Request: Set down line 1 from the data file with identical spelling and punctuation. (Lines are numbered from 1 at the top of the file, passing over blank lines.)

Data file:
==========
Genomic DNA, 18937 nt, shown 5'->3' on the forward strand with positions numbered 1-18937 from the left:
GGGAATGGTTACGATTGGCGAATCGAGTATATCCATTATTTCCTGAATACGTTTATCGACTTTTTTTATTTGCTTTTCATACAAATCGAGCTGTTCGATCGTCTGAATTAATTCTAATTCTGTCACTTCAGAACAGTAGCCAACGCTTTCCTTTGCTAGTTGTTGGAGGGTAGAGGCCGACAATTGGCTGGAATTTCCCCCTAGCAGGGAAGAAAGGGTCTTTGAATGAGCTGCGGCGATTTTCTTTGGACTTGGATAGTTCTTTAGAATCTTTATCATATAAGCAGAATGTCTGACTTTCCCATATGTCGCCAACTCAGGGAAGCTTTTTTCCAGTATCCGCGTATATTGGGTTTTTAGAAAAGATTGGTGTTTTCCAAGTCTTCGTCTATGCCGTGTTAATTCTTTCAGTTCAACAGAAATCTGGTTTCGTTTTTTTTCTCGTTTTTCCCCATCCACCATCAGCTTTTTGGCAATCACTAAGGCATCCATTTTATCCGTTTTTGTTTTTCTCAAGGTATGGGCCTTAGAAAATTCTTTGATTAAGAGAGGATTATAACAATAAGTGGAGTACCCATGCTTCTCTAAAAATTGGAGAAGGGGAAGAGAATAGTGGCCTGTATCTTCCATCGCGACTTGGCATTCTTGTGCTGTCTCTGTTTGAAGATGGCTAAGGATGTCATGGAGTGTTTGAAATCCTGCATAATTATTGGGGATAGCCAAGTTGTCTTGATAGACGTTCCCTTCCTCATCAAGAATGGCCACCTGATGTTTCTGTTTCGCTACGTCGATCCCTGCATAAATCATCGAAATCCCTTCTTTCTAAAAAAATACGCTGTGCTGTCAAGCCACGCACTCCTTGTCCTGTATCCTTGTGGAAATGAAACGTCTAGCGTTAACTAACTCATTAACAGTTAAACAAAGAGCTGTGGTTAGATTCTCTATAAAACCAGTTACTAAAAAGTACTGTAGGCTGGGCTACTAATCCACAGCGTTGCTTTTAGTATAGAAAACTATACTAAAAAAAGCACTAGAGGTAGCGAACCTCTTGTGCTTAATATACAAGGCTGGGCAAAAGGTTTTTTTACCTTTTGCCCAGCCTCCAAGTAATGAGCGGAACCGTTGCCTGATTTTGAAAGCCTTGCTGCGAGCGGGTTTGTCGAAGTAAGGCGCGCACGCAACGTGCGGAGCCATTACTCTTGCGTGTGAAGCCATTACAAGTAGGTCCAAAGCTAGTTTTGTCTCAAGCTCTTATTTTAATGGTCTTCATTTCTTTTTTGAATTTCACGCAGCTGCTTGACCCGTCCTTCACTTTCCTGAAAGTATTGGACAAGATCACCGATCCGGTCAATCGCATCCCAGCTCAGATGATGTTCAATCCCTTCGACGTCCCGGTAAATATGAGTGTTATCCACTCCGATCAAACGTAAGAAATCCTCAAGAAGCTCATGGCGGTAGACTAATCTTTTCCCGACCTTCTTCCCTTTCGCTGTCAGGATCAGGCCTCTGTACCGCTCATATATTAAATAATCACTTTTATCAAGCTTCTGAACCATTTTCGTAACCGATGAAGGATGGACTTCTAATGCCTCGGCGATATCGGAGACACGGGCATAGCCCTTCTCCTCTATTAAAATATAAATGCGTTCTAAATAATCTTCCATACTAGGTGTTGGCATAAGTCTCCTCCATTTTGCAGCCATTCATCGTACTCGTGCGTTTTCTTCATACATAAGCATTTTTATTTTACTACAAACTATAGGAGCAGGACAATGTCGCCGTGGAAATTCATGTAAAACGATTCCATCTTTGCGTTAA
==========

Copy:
Genomic DNA, 18937 nt, shown 5'->3' on the forward strand with positions numbered 1-18937 from the left: